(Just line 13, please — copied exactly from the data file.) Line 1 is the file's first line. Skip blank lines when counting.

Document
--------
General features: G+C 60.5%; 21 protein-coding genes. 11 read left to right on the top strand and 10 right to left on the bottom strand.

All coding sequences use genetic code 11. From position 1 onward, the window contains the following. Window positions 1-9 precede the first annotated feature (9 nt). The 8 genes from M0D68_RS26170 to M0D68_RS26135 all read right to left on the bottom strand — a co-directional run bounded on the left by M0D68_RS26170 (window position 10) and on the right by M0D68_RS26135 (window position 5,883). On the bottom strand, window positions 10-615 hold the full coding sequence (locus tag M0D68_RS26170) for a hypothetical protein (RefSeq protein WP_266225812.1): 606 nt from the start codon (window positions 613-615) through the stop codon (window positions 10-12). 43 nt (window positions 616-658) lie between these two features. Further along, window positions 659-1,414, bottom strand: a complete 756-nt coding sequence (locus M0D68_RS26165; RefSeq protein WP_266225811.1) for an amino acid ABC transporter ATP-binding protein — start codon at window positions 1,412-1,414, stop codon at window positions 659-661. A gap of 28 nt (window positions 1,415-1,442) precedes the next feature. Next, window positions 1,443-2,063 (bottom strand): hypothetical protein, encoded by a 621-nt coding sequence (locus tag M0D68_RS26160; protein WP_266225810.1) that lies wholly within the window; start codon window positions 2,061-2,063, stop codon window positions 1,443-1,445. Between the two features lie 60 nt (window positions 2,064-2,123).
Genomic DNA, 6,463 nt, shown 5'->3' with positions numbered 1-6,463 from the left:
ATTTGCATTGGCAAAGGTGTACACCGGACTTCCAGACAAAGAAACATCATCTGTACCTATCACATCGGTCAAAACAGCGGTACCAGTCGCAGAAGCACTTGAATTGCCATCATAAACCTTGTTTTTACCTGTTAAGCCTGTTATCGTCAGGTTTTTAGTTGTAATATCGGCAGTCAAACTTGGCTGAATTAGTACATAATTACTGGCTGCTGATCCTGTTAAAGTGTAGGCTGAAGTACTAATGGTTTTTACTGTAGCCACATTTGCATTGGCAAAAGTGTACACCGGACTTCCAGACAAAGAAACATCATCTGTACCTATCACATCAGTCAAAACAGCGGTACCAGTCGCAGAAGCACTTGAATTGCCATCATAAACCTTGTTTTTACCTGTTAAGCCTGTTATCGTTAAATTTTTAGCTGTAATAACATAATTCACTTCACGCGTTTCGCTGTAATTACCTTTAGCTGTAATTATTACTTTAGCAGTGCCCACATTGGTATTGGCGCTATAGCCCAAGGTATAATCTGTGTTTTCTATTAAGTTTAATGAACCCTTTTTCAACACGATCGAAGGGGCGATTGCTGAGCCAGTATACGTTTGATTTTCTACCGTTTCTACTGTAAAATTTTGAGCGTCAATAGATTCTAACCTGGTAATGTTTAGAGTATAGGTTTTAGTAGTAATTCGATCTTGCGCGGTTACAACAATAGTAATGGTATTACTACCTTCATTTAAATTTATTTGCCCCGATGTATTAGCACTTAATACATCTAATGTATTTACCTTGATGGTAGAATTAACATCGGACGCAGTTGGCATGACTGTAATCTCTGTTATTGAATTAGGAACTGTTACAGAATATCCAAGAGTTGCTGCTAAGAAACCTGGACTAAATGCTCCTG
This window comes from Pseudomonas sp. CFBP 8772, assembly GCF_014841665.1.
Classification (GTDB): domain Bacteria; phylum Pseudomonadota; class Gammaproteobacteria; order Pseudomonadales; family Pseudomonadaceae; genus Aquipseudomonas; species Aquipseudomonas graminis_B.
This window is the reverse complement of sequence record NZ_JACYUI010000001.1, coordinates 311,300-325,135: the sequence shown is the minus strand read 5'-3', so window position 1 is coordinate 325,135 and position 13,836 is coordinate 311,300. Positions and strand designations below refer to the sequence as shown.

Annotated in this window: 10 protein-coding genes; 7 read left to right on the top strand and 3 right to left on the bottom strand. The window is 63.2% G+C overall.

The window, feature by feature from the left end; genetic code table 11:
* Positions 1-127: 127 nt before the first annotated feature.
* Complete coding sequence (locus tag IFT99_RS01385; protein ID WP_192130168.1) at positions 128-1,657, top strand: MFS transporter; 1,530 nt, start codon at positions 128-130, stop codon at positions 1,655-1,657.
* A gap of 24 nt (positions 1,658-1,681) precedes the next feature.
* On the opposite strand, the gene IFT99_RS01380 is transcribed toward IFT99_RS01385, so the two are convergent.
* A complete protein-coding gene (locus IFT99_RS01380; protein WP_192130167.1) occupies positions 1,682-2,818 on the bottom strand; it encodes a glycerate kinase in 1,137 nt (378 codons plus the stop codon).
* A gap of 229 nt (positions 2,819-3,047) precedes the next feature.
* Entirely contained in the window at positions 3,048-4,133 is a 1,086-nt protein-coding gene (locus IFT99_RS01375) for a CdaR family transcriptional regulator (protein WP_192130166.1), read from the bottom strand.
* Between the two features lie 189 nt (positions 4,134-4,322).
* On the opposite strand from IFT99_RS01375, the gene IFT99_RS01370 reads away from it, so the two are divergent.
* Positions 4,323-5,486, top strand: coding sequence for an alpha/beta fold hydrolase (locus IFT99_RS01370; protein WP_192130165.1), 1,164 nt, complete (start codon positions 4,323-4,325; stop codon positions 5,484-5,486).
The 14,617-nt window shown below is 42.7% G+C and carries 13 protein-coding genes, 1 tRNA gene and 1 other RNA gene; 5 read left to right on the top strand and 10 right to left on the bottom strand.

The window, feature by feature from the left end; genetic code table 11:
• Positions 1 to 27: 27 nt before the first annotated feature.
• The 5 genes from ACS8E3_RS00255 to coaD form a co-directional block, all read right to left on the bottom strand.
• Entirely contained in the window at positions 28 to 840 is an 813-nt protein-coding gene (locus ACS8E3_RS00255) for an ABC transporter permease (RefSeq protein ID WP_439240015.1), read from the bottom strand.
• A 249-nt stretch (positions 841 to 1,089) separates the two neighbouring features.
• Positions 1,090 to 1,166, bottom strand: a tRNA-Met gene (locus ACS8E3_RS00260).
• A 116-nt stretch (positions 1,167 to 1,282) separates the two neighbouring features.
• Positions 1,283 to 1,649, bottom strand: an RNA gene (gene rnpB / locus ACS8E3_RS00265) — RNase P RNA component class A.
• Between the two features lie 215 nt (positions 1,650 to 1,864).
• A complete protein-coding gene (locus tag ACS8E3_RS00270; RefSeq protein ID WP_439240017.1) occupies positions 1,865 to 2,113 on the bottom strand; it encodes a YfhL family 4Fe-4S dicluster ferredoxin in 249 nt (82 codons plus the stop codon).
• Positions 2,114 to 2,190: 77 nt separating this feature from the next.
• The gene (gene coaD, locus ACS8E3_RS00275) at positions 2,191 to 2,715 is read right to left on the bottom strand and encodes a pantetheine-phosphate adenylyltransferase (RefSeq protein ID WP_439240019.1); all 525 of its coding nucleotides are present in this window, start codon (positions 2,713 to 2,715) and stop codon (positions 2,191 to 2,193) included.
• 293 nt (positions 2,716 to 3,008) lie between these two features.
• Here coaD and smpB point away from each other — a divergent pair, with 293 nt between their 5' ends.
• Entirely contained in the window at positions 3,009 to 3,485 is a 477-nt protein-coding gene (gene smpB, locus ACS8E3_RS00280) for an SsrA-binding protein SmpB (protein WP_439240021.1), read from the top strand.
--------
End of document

* On the opposite strand, the gene IFT99_RS01380 is transcribed toward IFT99_RS01385, so the two are convergent.